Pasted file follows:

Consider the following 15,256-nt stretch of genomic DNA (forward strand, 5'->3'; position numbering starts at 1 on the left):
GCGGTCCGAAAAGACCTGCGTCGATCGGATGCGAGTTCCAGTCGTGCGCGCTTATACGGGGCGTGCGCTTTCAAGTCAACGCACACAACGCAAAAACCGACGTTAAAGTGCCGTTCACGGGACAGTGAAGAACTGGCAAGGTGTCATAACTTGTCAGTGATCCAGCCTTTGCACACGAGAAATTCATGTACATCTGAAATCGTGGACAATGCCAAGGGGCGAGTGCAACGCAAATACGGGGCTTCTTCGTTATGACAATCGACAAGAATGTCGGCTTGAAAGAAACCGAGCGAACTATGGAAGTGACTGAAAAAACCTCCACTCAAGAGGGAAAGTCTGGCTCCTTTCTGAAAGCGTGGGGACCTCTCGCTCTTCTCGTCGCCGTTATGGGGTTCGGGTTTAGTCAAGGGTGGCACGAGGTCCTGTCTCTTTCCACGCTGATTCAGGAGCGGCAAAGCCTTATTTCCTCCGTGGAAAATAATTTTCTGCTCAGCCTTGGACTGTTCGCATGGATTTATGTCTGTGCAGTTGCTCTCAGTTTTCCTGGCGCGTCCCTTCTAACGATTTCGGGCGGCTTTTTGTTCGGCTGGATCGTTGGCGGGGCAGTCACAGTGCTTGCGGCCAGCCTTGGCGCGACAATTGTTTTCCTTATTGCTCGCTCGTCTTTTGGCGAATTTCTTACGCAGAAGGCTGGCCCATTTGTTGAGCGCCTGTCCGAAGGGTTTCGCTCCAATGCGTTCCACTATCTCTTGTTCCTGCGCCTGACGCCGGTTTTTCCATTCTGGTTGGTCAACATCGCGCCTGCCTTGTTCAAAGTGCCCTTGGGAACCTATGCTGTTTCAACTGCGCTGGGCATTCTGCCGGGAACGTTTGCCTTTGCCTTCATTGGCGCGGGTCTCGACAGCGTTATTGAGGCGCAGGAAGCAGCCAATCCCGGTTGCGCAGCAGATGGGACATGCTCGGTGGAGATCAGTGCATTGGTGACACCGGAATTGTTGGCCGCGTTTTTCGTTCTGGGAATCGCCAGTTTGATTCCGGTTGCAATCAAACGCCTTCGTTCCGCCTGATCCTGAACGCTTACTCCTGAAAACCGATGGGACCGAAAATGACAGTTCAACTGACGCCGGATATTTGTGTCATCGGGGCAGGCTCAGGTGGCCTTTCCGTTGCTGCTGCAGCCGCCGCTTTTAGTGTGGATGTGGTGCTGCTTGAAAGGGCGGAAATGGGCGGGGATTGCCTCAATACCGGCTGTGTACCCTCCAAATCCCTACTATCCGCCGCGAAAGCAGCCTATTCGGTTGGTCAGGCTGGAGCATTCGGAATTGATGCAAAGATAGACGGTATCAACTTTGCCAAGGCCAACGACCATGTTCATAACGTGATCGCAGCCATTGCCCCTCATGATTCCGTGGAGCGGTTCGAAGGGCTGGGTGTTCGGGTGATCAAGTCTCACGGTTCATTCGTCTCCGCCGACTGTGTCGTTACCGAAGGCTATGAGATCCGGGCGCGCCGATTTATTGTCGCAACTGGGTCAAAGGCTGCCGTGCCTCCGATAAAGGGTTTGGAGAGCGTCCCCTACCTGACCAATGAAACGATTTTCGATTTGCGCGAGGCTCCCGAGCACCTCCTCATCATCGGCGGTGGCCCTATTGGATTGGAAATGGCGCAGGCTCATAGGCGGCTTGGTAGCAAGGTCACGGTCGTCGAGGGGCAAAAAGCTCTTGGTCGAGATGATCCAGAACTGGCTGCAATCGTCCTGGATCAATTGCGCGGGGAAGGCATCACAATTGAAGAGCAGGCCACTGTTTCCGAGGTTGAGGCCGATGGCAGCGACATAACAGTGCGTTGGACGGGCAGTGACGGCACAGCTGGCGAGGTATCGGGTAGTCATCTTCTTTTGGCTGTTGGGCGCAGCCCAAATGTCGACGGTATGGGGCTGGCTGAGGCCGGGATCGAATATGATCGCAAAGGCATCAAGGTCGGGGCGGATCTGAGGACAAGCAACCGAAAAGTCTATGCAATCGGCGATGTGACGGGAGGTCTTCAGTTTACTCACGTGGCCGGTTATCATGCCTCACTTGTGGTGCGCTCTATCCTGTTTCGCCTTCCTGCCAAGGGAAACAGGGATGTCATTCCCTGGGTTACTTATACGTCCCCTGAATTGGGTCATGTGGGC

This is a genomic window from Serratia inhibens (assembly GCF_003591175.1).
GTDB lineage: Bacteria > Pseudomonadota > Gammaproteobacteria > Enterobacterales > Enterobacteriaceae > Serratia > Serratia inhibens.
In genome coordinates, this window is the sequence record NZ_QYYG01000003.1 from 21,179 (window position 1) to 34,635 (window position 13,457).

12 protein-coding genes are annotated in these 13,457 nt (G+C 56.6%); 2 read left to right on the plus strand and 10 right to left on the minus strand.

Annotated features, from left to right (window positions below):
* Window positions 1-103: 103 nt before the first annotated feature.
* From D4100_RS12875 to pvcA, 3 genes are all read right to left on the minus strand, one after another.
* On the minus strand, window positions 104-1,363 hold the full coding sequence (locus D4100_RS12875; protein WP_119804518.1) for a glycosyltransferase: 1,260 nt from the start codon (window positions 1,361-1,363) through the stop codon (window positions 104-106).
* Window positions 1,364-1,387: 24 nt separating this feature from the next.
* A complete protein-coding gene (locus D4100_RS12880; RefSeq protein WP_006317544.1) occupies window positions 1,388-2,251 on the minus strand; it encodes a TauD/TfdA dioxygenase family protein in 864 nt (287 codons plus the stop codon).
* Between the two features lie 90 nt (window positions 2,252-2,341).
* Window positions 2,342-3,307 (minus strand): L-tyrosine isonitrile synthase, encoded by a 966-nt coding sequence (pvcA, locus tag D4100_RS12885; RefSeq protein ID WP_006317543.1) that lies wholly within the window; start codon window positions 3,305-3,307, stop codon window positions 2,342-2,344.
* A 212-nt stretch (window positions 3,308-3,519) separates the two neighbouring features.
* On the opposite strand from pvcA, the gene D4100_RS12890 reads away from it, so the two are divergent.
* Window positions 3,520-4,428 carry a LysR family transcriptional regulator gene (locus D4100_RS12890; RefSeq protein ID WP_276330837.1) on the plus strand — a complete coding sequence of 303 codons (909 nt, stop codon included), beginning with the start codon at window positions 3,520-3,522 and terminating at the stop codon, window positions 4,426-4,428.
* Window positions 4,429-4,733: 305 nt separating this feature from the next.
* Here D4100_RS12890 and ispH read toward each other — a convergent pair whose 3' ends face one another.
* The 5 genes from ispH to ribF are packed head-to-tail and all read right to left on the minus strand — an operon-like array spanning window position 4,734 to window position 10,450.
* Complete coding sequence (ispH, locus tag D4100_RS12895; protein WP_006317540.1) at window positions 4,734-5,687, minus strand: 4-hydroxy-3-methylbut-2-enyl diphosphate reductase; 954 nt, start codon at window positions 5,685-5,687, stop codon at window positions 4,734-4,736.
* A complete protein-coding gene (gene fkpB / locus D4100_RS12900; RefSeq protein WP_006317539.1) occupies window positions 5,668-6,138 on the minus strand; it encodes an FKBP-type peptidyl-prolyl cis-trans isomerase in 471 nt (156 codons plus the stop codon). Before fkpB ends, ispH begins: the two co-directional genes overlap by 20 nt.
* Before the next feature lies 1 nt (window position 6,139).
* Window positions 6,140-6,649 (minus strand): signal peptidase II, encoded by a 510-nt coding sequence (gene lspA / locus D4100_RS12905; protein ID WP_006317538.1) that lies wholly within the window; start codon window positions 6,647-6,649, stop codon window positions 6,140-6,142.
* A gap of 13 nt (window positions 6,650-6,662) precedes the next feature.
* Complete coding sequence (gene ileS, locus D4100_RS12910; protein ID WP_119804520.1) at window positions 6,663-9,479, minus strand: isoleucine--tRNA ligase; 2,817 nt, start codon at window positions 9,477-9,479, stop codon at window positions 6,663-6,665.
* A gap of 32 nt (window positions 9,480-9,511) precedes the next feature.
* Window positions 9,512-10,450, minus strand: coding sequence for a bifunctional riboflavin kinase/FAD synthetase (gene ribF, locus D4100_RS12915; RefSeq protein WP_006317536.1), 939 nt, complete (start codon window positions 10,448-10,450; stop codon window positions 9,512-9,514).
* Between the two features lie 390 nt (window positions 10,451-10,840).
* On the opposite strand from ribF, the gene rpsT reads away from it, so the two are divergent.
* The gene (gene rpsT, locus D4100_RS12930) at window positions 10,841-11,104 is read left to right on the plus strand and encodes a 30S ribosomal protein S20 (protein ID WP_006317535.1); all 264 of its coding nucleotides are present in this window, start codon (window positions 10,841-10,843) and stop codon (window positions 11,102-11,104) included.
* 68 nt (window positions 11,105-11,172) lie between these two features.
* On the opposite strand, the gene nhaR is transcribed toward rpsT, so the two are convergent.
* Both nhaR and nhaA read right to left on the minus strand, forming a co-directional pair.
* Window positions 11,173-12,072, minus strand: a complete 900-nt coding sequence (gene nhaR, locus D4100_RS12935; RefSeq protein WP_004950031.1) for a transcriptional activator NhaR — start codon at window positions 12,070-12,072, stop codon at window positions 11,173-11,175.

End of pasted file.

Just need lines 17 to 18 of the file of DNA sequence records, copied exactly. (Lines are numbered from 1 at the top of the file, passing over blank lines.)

* Window positions 3,520-4,428 carry a LysR family transcriptional regulator gene (locus D4100_RS12890; RefSeq protein ID WP_276330837.1) on the plus strand — a complete coding sequence of 303 codons (909 nt, stop codon included), beginning with the start codon at window positions 3,520-3,522 and terminating at the stop codon, window positions 4,426-4,428.
* Window positions 4,429-4,733: 305 nt separating this feature from the next.